Kinlan also said that an OnLive-type streaming video/game service is in the works at Google, which should come as no surprise. Google + integration is almost a certainty as well: “Blank is playing Modern Warfare 3! Click here to watch. Click here to rent.” Naturally the hardest part of this service would be the licensing agreements, in which OnLive and others have a long head start. Servers Google has. It’s content they need.

“First quarter” is as specific as Kinlan got, and it’s fairly early to make those determinations anyway, so no doubt we’ll be hearing more when we are nearer the release date.

2011 Holiday Gift Guide: Laptops Are A Geek’s Best Friend

Posted: 24 Nov 2011 11:09 AM PST


When it comes to gift-giving, there are a few presents that siimply go above and beyond. Getting a first car on your sixteenth birthday (if you’re so lucky) is one of those moments, and some young couples are even lucky enough to get a house as a wedding present. But after a house and a car, a brand new laptop is probably the best gift you can get. We’ve compiled a list of notebooks ranging in price from $839 to starting points of $1,999, so there should be something here for everyone.

Without any further ado, here are some of our recommendations if you’re looking to get your loved one a new notebook.

Acer’s Aspire S3 Ultrabook

I’m actually typing this post on an S3 as we speak, and I must say it’s a pleasant, comfortable little notebook. The first thing you should know is that this is one of, if not the first computers to fall in line with each of Intel’s ultrabook requirements (like being under .83 inches thick, having at least a 5-hour battery life, employment of Intel’s rapid start technology, and a sub-$1000 price tag), meaning you’d be getting your loved one the first in an entirely new category of Windows-powered laptops.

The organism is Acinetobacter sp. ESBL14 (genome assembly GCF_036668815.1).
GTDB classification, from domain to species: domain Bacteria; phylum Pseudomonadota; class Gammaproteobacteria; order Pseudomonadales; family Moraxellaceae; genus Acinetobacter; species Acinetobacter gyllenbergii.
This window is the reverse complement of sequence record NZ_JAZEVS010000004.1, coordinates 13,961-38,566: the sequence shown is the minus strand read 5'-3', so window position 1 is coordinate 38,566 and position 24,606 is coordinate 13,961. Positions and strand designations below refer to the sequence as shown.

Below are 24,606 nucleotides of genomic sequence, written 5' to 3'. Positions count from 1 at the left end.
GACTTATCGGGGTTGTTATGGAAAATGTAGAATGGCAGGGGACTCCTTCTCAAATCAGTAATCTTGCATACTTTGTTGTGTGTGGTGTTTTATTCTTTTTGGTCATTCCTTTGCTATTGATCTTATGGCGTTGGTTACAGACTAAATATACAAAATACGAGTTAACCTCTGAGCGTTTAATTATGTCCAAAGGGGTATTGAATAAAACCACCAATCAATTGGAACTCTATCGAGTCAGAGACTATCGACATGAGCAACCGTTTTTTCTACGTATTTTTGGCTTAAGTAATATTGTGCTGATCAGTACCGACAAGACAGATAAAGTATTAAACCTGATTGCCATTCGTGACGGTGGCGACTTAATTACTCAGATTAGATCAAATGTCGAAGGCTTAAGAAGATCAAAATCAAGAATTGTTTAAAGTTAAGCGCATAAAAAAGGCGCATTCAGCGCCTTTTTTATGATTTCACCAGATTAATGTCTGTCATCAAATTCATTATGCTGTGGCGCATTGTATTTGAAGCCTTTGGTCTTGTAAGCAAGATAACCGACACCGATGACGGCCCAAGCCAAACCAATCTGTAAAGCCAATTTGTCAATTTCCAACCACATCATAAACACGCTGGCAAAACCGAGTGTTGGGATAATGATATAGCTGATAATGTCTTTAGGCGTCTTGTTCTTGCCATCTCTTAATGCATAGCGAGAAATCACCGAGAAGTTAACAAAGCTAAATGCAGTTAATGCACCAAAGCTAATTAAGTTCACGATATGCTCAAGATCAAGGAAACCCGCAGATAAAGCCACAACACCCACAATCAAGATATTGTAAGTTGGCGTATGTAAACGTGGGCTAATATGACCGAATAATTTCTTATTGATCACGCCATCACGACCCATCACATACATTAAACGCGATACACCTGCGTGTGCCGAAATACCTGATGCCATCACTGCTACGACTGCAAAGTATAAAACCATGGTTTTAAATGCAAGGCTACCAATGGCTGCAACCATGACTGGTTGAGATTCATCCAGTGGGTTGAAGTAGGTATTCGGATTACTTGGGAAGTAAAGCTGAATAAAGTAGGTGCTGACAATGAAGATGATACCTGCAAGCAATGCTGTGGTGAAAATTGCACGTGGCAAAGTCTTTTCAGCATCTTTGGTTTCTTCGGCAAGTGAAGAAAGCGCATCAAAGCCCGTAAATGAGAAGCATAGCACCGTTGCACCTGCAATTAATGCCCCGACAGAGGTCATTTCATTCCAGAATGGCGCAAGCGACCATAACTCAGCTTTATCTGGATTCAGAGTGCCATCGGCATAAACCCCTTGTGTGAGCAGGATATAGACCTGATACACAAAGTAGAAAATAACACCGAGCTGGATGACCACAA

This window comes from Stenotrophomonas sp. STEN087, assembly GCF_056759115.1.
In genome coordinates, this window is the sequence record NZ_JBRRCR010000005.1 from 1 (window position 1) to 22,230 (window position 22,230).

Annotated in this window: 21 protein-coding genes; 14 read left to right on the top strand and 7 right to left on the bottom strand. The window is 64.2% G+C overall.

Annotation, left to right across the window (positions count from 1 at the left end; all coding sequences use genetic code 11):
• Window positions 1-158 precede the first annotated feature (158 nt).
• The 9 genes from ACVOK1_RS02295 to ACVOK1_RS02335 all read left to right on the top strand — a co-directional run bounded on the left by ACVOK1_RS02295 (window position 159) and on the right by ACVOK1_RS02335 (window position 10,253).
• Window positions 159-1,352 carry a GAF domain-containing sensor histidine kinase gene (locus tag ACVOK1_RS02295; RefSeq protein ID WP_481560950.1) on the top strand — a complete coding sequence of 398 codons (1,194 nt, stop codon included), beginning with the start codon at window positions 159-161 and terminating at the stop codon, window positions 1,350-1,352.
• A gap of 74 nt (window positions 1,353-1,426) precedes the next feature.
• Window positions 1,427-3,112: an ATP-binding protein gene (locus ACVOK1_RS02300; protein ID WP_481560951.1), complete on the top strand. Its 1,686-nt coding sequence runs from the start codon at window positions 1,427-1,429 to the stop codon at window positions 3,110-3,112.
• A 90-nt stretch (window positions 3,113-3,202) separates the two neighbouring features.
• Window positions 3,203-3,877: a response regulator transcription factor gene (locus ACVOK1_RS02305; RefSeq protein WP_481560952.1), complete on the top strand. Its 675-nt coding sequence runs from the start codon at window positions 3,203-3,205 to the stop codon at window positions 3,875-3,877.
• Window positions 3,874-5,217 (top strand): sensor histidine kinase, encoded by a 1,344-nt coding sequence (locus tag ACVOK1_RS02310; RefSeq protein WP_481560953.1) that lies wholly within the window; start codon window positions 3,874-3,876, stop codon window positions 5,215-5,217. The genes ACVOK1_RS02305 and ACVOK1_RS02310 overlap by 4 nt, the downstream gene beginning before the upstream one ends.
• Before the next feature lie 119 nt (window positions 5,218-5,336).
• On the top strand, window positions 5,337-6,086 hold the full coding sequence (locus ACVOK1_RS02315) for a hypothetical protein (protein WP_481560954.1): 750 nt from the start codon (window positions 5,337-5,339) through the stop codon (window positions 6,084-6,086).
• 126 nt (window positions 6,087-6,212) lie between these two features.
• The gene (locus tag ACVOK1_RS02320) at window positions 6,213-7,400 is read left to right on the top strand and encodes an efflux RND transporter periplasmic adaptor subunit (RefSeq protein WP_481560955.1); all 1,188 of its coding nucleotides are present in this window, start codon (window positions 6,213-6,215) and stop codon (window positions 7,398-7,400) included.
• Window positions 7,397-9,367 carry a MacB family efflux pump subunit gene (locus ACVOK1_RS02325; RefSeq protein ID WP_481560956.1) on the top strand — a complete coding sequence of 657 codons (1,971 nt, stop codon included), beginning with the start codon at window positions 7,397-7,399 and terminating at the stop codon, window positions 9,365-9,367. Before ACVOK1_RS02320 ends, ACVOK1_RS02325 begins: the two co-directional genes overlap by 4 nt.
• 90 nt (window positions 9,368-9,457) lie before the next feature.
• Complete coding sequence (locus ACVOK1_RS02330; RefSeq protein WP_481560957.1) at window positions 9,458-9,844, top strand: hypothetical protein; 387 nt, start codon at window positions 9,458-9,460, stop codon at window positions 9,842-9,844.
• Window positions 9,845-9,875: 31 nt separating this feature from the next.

The S3 Ultrabook is powered by a Core i5 processor, packs 4BG of on-board memory, and combines a spinning hard drive with an SSD for speed performance and greater memory. It’s super thin, at just .51-inches thick and weighs just 2.94 pounds, which you’ll surely notice the first time you pick this little guy up. The 13.3-inch screen isn’t amazing by any account, but with a 1366×768 resolution at 450-nits it gets the job done.

You can pick up the Acer S3 Ultrabook for the low price of $839.99.

Apple MacBook Air (Thunderbolt):

If the S3 ever had a competitor, it would be the new MacBook Air. In fact, the MacBook Air is seemingly the inspiration for the entire sub-category, so if you’re in a Mac state of mind (or are ready to convert), look no further. With its unibody aluminum construction, waist line of .11 inches at its thinnest point (.68 inches at its thickest), and new LED backlit island-style keyboard, the MacBook Air simply can’t be beat in terms of design.